UnitedHealthcare’s attempt to clarify its ill-advised advance notification program doesn’t change the fact that this replacement policy will delay care and limit access to life-saving colonoscopy and other endoscopic examinations that prevent cancer.
At first, UnitedHealthcare claimed its prior authorization policy would address overutilization of services, but it is now justifying advance notification as an opportunity to identify areas where underutilization may be present. This about-face by UnitedHealthcare is merely an attempt to divert attention from the barriers they are erecting to appropriate care recommended by gastroenterologists in accordance with clinical guidelines. Despite requests for UnitedHealthcare to provide evidence to justify these policy changes, the medical community has received essentially none.
Erecting any type of barrier to life-saving procedures is irresponsible, especially when studies show that adherence to follow-up surveillance colonoscopies after polyp removal is especially low. Our goal should be to increase adherence for follow-up surveillance colonoscopies after polyps have been found, but we know from experience that requiring advance notification – a pretext for future prior authorization requirements – for these procedures will do the opposite. UnitedHealthcare knows full well that a small but significant percentage of patients required to go through this process will give up, thus forgoing important, and even lifesaving, procedures.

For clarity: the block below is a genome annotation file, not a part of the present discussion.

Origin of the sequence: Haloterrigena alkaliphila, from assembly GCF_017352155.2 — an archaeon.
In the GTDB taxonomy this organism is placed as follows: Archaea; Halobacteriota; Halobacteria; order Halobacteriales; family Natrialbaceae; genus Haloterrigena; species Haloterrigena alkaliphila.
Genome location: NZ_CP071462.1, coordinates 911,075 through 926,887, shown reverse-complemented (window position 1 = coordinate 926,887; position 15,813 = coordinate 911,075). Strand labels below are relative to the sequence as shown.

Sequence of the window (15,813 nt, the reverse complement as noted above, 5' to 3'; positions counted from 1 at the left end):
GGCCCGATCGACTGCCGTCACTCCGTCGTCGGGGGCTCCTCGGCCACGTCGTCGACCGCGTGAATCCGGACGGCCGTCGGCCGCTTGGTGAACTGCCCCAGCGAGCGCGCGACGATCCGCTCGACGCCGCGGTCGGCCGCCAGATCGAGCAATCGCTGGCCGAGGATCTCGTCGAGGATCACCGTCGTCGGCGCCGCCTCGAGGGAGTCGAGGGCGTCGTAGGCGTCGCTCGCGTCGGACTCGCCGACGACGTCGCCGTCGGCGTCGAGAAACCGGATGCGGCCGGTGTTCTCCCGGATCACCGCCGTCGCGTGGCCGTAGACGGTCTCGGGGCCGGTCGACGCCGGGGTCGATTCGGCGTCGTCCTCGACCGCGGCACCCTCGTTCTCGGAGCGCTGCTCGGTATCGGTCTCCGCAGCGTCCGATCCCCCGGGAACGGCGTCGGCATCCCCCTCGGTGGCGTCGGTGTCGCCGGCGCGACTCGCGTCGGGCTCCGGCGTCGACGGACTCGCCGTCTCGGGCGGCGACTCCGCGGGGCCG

UnitedHealthcare should choose patient care over paperwork and rescind this misguided policy immediately.
DHPA will continue to work with our fellow gastroenterology societies, physician and patient advocacy groups, state and federal policymakers, and the broader health care community to oppose any policies that limit patient access to life-saving colonoscopy and other endoscopic procedures that prevent cancer.